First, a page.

Comparison of multivariate methods to predict the quality of drinking water in Norway
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- Master's theses (KBM)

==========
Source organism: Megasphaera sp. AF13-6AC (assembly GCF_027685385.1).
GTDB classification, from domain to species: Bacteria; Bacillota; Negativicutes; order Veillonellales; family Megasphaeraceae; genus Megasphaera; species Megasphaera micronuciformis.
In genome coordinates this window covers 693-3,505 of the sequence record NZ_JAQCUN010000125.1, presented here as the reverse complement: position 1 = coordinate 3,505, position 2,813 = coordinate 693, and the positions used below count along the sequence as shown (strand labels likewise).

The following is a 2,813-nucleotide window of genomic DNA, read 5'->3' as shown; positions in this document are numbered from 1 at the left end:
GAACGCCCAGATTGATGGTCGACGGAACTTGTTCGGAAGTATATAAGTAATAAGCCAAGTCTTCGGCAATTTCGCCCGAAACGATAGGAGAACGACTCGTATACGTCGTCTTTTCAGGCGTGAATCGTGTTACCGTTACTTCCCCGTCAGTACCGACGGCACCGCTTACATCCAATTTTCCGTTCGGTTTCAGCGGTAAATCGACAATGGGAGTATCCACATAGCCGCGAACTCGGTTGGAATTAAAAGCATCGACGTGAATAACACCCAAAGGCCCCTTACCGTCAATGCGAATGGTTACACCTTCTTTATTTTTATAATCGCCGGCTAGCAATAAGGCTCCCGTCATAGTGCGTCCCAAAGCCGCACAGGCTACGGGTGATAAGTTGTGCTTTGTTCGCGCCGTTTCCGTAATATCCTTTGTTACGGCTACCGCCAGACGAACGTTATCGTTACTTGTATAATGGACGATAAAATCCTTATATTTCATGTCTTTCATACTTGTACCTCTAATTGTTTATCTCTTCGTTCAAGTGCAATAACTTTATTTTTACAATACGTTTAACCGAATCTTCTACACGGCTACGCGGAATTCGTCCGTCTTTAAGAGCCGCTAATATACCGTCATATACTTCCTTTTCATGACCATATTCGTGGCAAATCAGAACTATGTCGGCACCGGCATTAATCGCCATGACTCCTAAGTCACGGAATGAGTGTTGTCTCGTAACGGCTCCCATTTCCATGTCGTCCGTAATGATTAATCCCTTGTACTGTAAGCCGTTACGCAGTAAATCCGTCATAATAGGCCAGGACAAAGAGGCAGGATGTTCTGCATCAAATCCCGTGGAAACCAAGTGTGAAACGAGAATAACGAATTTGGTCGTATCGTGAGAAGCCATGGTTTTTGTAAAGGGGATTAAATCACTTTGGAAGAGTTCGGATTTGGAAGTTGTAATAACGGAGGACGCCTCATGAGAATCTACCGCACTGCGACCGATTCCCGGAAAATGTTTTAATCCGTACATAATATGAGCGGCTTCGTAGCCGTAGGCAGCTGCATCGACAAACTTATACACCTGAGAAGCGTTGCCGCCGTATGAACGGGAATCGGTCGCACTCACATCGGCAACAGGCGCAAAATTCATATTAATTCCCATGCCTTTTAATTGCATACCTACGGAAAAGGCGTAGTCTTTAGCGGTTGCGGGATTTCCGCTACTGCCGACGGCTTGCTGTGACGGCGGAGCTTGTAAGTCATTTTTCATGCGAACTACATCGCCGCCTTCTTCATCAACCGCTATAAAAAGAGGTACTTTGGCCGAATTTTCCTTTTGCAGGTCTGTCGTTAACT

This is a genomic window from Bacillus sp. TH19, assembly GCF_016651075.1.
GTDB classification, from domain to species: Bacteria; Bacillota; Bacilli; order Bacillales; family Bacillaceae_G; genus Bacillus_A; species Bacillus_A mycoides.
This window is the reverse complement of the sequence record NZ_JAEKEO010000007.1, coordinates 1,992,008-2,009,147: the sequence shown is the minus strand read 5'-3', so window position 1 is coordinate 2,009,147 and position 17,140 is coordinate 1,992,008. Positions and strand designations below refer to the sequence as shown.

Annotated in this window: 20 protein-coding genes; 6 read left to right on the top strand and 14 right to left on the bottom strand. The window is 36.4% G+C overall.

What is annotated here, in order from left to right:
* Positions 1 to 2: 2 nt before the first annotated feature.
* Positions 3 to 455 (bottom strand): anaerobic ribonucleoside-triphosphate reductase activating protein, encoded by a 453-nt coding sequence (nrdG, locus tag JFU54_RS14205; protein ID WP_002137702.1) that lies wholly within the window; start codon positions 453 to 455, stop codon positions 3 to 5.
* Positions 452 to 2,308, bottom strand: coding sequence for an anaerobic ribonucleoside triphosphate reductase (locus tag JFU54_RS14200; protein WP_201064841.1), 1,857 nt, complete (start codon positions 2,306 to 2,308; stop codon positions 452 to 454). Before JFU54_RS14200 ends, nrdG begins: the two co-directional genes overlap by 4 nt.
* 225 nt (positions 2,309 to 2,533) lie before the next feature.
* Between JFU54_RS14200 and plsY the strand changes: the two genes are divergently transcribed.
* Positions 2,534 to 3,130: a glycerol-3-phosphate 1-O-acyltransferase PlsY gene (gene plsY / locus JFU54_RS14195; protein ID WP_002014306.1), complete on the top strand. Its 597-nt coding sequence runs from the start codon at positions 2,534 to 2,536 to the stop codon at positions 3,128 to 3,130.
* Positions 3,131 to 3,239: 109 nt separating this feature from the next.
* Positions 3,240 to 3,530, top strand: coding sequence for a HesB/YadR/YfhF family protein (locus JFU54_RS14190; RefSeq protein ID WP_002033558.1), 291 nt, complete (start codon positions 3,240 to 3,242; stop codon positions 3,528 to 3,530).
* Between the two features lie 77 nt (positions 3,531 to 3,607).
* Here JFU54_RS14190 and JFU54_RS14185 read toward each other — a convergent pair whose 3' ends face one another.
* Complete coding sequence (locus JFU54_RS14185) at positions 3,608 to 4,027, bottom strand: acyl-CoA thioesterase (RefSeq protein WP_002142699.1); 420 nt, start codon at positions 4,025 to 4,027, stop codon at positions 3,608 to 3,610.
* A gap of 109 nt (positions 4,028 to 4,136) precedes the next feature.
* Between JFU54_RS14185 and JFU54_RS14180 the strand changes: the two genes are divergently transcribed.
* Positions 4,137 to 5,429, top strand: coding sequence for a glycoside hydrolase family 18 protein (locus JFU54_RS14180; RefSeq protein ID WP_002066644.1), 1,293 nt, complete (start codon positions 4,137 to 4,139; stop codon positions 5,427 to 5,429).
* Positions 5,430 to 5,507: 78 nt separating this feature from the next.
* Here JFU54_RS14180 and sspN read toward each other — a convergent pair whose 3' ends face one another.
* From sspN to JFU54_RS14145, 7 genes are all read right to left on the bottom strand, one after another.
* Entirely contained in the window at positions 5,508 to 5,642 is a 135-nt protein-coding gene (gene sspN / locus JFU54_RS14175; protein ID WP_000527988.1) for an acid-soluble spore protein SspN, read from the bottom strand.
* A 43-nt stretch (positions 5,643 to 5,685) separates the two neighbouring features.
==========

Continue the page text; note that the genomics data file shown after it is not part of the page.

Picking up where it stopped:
Water quality in the Water Distribution System (WDS) varies over time. The quality of water in the Water Distribution System (WDS) is measured through Heterotrophic Plate Count (HPC) as an indicator organisms. Parameters such as color, pH, turbidity, conductivity, temperature, organic matters as well as the components of water distribution network system such as generic pipes and their ages, lubricants and storage tanks are linked with water quality. For multivariate modelling of these parameters data were collected from Norwegian Institute of Public Health (NIPH) as yearly average of HPC including physical, chemical and microbial water quality parameters. Multivariate statistical methods have been applied to predict the quality of drinking water in water distribution system. Model such as Multiple Linear Regression (MLR), Principal Component Regression (PCR) and Partial Least Square Regression (PLSR) methods are adopted to identify the factors that affect the HPC in water distribution network system and consequently the quality of the water. Due to large number of insignificant variables a subset model was chosen using the criteria of Mallow’s Cp and Adj R2. The fitted models were validated through Leave One Out (LOO) cross validation method. Best subset model was performed well on both training and test data set but still suffered from multicollinearity. As an alternative approach PLSR model with three latent components which is predicted closer than PCR model with seven components. The number of components are chosen through prediction error during cross validation.